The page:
Express Scripts’ positive earnings Tuesday were overshadowed by a contract dispute with health insurer Anthem, which is claiming the pharmacy benefit manager owes it $3 billion in annual savings on pharmaceuticals dating back to December 2015.
Express Scripts CEO George Paz shrugged off the allegations, saying that he has “no clue where the $3 billion came from. I have no concept, the number doesn’t make any sense.” Regardless, the company remains “fully committed to good faith negotiations,” said Paz.
When pressed about the status of negotiations with Anthem during the company’s earnings call, Express Scripts management said that they don’t think the health insurer “would appreciate it if I was trying to air all their dirty laundry out and try to force a negotiation through a conference call.”
Anthem has been a customer of Express Scripts since 2009, but the relationship went south in January when Anthem accused the company of not passing along enough savings on drugs. It threatened to move its business to another pharmacy benefits manager, which would be a significant blow to Express Scripts’ near-term revenues. Anthem accounted for about $14 billion in sales for Express Scripts in 2014. Negotiations are still a possibility, though Anthem has said it will also explore legal action if that fails.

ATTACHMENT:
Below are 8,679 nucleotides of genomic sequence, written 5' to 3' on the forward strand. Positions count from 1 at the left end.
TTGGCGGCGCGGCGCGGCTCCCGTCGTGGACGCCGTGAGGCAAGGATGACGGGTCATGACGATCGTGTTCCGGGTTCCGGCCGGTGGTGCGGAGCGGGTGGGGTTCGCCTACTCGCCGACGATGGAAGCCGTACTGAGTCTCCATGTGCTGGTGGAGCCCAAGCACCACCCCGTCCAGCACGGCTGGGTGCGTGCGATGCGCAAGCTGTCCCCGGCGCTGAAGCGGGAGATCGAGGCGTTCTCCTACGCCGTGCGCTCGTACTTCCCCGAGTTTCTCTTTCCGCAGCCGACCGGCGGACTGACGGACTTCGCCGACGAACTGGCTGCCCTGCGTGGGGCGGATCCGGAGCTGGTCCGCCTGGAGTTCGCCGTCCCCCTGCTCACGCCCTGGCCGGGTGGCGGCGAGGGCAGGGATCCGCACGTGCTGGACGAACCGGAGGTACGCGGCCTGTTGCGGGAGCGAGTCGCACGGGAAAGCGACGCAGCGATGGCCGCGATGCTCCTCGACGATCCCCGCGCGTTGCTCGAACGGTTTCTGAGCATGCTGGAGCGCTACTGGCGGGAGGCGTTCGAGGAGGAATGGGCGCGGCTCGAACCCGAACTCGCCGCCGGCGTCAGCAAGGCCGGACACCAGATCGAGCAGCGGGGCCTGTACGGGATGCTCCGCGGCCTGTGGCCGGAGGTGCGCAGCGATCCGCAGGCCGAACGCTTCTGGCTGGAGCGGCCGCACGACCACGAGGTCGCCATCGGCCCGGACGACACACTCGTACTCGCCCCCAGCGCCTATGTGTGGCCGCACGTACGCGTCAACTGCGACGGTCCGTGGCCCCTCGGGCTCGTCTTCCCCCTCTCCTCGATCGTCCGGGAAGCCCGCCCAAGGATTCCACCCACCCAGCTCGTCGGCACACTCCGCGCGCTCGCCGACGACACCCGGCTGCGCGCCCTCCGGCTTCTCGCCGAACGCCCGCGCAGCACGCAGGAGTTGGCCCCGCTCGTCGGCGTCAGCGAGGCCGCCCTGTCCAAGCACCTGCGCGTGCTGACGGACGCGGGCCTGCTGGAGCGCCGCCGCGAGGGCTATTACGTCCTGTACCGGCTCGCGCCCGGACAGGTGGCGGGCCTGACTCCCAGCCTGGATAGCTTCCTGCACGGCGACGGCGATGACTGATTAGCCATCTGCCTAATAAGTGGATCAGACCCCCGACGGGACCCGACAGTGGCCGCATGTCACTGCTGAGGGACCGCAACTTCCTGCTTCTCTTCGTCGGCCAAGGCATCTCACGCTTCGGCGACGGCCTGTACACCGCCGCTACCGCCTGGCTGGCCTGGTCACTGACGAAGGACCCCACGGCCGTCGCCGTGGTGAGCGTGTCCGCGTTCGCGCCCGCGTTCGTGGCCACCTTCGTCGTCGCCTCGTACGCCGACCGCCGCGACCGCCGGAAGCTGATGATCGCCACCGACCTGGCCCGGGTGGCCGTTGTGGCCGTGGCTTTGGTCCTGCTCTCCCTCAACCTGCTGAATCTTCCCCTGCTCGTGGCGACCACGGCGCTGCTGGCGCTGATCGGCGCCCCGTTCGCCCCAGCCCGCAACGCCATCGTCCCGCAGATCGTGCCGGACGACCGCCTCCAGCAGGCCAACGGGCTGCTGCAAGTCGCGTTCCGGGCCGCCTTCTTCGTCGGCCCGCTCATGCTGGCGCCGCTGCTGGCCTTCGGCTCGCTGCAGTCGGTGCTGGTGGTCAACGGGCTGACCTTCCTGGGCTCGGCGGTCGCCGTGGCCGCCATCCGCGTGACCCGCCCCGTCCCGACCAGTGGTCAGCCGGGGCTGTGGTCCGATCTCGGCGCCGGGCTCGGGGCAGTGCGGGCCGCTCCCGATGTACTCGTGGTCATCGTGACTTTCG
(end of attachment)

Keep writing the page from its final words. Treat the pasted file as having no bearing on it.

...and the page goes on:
Express Scripts gained Anthem’s business originally after it acquired NetRx, Anthem’s drug-benefit plan, for $4.7 billion. Part of that deal included a 10-year contract to oversee Anthem’s drug benefits, which would expire in 2019. The contract still allows for periodic pricing reviews, the most recent of which happened in 2012.
“We find it surprising that ‘market pricing’ would have changed by that much in just three years,” Lisa Gill, an analyst with J.P. Morgan, wrote in a note to investors.
Express Scripts’ revenues attributable to Anthem increased by a total of $1.3 billion from 2012 to 2014, despite Anthem’s claim that it is being overcharged by $3 billion in the previous year, noted Gill.